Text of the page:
The origin of the name Greenhaven
By Lance Armstrong
For well more than a half century, local residents have referred to a portion of the Pocket area as Greenhaven.
Commuters in the area often see Greenhaven Drive and a nearby pedestrian bridge above Riverside Boulevard that invites people to the Pocket-Greenhaven area.
There is also a sign that reads: “Welcome to the Pocket-Greenhaven neighborhood.”
Additionally, a residential complex at 6230 Greenhaven Drive is called The Villas at Greenhaven.
With the name so prominent in the area, the obvious question is posed: “What is the origin of the name Greenhaven?”
The name actually dates back to the early 1960s through the development of a neighborhood known as Greenhaven 70.
The project was established by developers, Kermit L. Lincoln and Harold E. Parker, of L&P Land Development, Inc., and ground was broken for this neighborhood in 1961.
L&P acquired 708 acres for the project from the Ellsworth Cavis Zacharias and King families in 1958.
The master plan for Greenhaven 70 was created by David Whittet.
But before the city could approve that plan, L&P Land Development was required to present a proposed plan for the entire 4,674-acre Pocket area. That latter named plan was known as the Pocket Area General Development Plan.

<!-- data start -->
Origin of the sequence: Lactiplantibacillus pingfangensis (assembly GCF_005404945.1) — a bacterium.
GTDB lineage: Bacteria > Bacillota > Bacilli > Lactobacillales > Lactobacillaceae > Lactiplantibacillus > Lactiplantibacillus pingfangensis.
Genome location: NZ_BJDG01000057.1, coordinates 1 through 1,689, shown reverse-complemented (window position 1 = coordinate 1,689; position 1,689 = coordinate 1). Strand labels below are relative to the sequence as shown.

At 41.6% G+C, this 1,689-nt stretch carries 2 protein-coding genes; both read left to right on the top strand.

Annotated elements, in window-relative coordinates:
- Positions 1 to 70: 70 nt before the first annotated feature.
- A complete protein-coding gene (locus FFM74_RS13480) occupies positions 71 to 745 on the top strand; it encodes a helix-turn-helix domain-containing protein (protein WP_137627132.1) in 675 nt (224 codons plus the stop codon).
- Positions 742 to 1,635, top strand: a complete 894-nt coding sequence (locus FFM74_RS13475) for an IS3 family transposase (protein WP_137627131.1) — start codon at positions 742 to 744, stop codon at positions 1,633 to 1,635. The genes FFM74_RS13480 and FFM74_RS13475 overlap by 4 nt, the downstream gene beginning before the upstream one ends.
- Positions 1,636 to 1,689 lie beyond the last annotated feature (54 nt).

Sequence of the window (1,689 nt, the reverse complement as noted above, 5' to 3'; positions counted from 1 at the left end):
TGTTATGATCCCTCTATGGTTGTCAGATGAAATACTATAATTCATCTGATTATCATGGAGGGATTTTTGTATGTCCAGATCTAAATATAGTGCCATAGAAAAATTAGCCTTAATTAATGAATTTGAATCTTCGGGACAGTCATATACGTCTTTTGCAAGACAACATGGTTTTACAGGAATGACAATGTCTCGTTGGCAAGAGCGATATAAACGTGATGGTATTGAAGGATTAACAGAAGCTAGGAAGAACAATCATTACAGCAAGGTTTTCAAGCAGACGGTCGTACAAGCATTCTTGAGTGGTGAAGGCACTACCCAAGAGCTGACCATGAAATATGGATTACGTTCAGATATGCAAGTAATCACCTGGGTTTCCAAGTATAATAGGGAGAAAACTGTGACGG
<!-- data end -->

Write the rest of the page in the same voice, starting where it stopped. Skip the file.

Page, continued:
That plan originally included homes, schools, a marina on the river, a shopping center, two churches, a hospital with medical offices, a social-cultural center with a library and a theater, gas stations, a teen center, an open space pavilion, a heliport, a nursery, a motel, a hotel, arts and crafts shops, a firehouse, a restaurant, a cabana swimming club, a pedestrian overpass above Riverside Boulevard, a pedestrian underpass from the residential area to the extended parkway at Riverside Boulevard, and a recreation area around the present Lake Greenhaven.
Today, Lake Greenhaven is surrounded by a private residential area.
Among the builders in the Greenhaven neighborhood were Lee Basford and Evan Zacharias, a grandson of Ellsworth Cavis Zacharias. Evan even built his own home on Royal Garden Avenue.
A 1962 Greenhaven 70 advertisement recognizes this development as “the start of tomorrow” and notes that this then-future community would present “a new and better way of living for the entire family.”
Although the majority of Greenhaven 70 consisted of houses, the frontage of the neighborhood, from Greenhaven Drive to Havenside Drive, was reserved as a construction area for apartment buildings.
A park, which begins at Riverside Boulevard, extends through the neighborhood and ends near Florin Road, eventually became known as Frank H. Seymour Park. Today, signage for the park reads Frank Seymour Park.
Seymour was a longtime Sacramento City Council member and was dedicated to making contributions to recreational opportunities in the capital city. For many years, he was chairman of the council’s Recreation Committee.
It took a few years before L&P began to physically develop Greenhaven 70, which was partially named after its 1970 target year for completion.
Greenhaven 70 was recognized for its attractive homes and residents of the neighborhood originally belonged to the Greenhaven Homeowners Association.
The success of Greenhaven 70 won it the National Association of Home Builders award for community planning, and the neighborhood became recognized as the newest and most progressive home development in Sacramento.